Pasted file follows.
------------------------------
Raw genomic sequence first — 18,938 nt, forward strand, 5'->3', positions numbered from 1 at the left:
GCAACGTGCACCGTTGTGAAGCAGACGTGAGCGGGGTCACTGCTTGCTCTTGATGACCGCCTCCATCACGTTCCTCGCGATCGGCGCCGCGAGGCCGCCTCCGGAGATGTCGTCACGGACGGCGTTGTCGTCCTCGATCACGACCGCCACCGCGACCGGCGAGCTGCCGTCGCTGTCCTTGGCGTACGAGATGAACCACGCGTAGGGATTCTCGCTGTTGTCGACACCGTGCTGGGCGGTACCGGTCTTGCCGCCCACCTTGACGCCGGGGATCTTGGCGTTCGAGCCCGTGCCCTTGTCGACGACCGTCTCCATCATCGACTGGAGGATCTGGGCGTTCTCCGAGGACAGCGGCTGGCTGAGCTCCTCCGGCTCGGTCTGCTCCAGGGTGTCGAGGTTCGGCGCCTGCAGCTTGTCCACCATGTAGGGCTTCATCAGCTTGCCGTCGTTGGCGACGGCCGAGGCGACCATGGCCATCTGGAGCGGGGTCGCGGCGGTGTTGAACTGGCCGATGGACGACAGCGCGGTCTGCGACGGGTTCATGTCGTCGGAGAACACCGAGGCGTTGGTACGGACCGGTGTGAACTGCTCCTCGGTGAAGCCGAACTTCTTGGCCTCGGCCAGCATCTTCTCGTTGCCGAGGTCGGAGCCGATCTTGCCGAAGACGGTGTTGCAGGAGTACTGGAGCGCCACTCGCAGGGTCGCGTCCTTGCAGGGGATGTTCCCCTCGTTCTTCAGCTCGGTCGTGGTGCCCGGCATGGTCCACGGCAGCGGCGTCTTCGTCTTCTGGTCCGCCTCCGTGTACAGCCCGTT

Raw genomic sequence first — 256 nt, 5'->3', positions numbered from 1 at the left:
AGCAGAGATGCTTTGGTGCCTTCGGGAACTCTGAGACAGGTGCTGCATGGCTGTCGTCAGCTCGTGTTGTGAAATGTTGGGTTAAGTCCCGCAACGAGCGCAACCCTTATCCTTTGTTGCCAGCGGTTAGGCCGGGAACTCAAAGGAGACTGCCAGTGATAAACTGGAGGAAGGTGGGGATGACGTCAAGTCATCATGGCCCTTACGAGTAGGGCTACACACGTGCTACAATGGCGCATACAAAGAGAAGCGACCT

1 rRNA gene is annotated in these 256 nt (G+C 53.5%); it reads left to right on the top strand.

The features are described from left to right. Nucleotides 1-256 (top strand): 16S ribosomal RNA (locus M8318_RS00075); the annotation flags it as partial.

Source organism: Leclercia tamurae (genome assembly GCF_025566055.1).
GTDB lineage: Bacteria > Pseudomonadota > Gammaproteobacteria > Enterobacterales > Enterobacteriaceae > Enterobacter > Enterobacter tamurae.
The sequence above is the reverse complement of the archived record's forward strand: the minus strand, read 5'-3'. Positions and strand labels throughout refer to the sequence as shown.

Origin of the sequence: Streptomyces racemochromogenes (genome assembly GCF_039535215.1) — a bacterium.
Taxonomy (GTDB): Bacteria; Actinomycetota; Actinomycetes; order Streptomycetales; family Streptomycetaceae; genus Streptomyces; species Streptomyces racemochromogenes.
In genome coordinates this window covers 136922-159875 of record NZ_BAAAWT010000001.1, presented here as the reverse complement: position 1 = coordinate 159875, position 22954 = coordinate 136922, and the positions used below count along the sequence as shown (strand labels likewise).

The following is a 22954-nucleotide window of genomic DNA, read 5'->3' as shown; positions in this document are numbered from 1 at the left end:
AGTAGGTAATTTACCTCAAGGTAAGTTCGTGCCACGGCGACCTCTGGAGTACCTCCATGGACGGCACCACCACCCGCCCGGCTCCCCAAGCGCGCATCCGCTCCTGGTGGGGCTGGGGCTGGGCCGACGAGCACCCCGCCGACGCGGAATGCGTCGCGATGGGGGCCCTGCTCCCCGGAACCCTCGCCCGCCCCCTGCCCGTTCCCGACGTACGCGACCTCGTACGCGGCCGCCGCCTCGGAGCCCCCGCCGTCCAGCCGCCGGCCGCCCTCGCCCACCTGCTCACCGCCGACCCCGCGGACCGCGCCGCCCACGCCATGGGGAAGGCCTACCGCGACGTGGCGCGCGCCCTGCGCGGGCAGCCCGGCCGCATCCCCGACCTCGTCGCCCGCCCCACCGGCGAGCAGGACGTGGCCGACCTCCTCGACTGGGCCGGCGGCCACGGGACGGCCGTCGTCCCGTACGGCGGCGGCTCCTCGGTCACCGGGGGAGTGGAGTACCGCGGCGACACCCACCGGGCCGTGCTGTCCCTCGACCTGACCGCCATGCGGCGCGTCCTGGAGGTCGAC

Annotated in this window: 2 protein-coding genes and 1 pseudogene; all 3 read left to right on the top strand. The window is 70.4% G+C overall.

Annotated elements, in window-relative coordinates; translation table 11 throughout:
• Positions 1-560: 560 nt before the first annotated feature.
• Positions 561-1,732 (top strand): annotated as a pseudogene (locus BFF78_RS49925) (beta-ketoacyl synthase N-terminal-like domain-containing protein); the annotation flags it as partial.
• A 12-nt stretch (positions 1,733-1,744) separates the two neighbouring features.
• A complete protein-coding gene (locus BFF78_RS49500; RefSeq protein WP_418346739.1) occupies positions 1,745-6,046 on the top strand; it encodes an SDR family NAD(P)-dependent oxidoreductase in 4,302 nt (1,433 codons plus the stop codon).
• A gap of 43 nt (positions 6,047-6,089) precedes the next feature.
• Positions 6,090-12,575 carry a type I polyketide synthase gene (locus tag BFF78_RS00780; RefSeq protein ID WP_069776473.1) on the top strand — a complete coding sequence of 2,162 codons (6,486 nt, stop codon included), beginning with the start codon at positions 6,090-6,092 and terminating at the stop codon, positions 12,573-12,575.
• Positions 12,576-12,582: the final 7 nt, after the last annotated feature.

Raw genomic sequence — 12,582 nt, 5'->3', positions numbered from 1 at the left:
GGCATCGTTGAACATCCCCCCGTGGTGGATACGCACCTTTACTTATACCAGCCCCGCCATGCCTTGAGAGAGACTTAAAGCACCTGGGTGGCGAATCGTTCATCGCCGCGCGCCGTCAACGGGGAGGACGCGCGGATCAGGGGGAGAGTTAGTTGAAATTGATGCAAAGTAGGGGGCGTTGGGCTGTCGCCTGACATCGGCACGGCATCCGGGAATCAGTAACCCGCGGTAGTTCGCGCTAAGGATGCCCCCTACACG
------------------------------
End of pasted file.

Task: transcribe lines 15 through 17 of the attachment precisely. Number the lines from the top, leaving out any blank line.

Annotated in this window: 2 protein-coding genes and 1 pseudogene; all 3 read left to right on the top strand. The window is 70.4% G+C overall.

Annotated elements, in window-relative coordinates; translation table 11 throughout:
• Positions 1-560: 560 nt before the first annotated feature.